Gardens & Music
Most historical gardens in Iran have a mythological background. In fact, the English word “paradise” derives from Old Persian Pardis (“a royal garden”).
The traditional Iranian garden is usually divided into four quarters by the intersection of two principal avenues. Noteworthy examples of this type are Hasht Behesht, Chehel Sotun in Esfahan, planted during the Safavid period, and Fin Garden in Kashan.
The finest of the Safavid gardens was Hezar jarib, situated at the end of Chahar Bagh Avenue on the south bank of the Zayandeh-Rud; nothing of it, however, remains. There are few true Iranian gardens in Esfahan today, but every traditional house has its own miniature enclosure that usually includes some shade and a small pool around which people gather when the weather permits.
To Europeans, a Persian garden may at first seem disappointing. To best appreciate it, it is perhaps necessary to contrast it with the howling desert that is usually located outside the garden’s walls.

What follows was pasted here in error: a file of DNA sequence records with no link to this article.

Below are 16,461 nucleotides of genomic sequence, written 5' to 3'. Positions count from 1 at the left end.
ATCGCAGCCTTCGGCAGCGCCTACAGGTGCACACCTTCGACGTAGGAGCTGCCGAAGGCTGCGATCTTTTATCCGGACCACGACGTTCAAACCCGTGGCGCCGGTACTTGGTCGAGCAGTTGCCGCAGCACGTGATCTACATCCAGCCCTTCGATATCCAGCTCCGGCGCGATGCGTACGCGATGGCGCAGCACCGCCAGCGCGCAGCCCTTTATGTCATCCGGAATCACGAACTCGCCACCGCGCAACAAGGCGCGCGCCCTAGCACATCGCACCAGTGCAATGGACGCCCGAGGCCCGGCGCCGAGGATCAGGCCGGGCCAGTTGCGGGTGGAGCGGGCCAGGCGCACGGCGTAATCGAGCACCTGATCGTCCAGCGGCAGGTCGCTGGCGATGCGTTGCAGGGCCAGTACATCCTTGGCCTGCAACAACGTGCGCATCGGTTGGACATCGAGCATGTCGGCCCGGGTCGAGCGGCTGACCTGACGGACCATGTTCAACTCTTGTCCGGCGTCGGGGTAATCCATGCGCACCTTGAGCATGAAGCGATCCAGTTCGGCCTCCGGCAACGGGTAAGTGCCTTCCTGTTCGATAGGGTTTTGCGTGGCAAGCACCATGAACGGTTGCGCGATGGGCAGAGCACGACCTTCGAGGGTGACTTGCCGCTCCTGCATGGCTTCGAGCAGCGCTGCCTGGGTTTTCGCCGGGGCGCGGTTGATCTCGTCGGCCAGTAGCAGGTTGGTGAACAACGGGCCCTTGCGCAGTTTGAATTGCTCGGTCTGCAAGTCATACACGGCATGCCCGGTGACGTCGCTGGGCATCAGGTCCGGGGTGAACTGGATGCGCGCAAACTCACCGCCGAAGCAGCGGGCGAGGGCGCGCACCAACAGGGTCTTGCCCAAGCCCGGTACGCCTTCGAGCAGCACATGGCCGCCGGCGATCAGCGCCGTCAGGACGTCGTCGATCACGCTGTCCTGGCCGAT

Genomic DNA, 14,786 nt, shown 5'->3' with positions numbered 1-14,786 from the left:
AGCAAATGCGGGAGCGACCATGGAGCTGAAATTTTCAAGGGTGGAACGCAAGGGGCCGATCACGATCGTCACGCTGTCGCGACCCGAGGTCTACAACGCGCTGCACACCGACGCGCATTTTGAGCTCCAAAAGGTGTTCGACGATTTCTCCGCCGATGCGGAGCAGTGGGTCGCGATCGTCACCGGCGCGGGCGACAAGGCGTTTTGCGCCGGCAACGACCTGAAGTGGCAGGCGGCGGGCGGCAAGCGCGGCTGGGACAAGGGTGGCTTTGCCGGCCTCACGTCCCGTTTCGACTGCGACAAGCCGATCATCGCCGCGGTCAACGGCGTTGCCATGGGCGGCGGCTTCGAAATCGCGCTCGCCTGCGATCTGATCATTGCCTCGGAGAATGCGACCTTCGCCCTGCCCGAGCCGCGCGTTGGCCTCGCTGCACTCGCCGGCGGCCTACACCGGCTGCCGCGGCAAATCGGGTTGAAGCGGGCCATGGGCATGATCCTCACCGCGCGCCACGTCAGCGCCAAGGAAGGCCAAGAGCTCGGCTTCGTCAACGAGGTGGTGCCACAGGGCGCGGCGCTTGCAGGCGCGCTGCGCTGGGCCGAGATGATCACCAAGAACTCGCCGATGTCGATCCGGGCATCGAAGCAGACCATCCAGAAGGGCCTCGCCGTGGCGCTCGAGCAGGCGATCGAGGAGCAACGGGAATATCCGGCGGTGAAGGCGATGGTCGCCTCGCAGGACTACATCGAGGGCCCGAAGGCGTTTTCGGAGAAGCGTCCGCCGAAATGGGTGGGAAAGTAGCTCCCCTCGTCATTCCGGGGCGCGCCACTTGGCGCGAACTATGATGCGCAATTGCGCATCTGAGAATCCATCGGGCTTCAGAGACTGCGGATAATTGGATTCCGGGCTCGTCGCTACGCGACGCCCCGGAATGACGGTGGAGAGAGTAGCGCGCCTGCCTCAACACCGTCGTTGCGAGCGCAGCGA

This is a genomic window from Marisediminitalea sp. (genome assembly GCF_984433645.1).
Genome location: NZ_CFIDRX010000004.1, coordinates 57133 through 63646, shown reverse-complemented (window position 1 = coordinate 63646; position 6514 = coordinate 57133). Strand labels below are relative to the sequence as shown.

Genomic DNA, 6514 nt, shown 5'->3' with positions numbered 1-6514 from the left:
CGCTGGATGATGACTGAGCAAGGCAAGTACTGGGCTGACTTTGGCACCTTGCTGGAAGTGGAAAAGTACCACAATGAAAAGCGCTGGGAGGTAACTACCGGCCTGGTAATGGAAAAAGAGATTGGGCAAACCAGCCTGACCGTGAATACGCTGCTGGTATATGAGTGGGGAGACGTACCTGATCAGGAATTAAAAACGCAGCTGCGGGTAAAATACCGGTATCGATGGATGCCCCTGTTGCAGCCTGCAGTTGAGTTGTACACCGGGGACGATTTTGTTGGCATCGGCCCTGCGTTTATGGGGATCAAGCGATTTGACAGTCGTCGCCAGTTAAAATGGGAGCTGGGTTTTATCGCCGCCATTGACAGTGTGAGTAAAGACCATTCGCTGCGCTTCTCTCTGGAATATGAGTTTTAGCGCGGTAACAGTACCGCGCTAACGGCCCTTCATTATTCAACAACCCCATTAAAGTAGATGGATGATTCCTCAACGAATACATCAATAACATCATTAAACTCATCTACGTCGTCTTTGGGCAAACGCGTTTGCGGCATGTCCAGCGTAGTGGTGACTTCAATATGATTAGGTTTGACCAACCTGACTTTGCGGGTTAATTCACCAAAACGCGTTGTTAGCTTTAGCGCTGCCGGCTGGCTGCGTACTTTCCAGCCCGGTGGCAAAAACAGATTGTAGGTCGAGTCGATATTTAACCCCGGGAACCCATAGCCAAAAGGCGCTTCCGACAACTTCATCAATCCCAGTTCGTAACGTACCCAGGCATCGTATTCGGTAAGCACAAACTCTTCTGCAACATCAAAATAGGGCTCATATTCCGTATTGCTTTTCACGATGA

Iranian instruments are generally brighter and crisper in tone than many of those used in neighboring cultures. However, a Western listener must set aside all his ideas of the art, because to an ear trained to the octave, Iranian music may at first sound discordant.
The most popular instruments are nay (a vertical reed flute), tar (a fretted lute with six strings and a double-bellied sound box), Setar (a four-stringed, wooden lute), Santur (a type of hammered dulcimer), and Tombak (a vase-shaped drum open on the bottom and covered with a tightly stretched sheepskin membrane across its larger, upper part). Classical poetry is an integral part of the performance of traditional music, particularly the Ghazals of Hafez and Saadi, as well as the Mathnavi of Rumi.